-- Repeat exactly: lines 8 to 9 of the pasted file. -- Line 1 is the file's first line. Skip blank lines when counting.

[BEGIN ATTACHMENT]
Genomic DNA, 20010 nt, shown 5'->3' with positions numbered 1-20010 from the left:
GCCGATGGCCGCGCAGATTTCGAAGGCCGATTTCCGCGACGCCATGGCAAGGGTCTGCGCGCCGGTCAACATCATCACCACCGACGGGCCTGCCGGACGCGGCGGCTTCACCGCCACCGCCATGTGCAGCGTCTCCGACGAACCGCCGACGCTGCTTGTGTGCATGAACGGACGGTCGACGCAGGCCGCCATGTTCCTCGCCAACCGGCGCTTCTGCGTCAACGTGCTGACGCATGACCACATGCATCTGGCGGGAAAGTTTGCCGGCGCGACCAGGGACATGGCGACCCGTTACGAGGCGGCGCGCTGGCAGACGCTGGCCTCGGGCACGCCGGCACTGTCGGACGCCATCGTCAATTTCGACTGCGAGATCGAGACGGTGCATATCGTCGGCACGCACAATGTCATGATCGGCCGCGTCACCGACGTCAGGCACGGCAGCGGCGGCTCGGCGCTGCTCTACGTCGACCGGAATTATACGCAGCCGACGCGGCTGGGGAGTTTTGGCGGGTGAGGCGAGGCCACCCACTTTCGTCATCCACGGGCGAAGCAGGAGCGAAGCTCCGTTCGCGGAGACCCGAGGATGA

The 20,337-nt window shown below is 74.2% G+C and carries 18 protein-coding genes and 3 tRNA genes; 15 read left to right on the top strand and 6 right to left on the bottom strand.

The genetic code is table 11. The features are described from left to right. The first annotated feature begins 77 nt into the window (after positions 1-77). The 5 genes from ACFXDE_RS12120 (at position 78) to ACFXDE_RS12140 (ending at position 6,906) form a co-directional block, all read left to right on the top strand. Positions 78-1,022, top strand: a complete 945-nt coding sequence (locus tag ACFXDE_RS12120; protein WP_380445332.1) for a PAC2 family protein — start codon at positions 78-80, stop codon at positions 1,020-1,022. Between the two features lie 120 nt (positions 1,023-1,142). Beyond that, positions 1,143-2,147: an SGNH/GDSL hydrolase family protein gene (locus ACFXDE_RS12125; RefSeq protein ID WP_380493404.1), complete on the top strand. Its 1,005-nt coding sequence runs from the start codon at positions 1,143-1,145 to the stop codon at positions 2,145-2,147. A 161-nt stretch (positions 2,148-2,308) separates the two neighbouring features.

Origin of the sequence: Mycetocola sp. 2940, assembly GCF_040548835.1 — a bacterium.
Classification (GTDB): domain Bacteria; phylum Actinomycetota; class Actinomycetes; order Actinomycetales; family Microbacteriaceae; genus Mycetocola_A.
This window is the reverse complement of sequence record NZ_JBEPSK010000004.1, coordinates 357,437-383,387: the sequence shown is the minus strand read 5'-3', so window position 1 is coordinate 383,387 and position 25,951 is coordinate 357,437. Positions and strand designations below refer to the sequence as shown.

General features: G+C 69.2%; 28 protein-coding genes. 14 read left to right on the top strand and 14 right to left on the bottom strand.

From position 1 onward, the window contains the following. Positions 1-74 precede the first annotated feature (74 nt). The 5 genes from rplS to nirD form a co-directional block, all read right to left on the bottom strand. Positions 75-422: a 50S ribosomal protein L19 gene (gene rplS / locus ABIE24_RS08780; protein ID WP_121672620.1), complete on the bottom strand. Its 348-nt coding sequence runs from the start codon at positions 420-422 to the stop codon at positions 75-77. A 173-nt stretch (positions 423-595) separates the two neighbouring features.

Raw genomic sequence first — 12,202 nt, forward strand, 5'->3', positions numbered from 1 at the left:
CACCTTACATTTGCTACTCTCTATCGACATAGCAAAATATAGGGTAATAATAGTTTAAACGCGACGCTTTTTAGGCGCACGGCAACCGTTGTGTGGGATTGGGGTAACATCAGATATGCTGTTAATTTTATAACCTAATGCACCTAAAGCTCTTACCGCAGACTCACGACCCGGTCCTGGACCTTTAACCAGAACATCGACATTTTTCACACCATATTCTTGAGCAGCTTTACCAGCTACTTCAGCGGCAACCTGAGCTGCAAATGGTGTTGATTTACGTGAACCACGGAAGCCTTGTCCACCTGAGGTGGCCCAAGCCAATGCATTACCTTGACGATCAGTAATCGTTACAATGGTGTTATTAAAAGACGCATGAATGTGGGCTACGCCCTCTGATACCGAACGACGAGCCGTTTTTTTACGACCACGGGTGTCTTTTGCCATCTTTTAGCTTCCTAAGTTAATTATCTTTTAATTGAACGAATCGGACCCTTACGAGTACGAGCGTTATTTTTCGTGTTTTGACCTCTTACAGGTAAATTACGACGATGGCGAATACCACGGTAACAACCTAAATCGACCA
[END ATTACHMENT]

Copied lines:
General features: G+C 69.2%; 28 protein-coding genes. 14 read left to right on the top strand and 14 right to left on the bottom strand.

From position 1 onward, the window contains the following. Positions 1-74 precede the first annotated feature (74 nt). The 5 genes from rplS to nirD form a co-directional block, all read right to left on the bottom strand. Positions 75-422: a 50S ribosomal protein L19 gene (gene rplS / locus ABIE24_RS08780; protein ID WP_121672620.1), complete on the bottom strand. Its 348-nt coding sequence runs from the start codon at positions 420-422 to the stop codon at positions 75-77. A 173-nt stretch (positions 423-595) separates the two neighbouring features.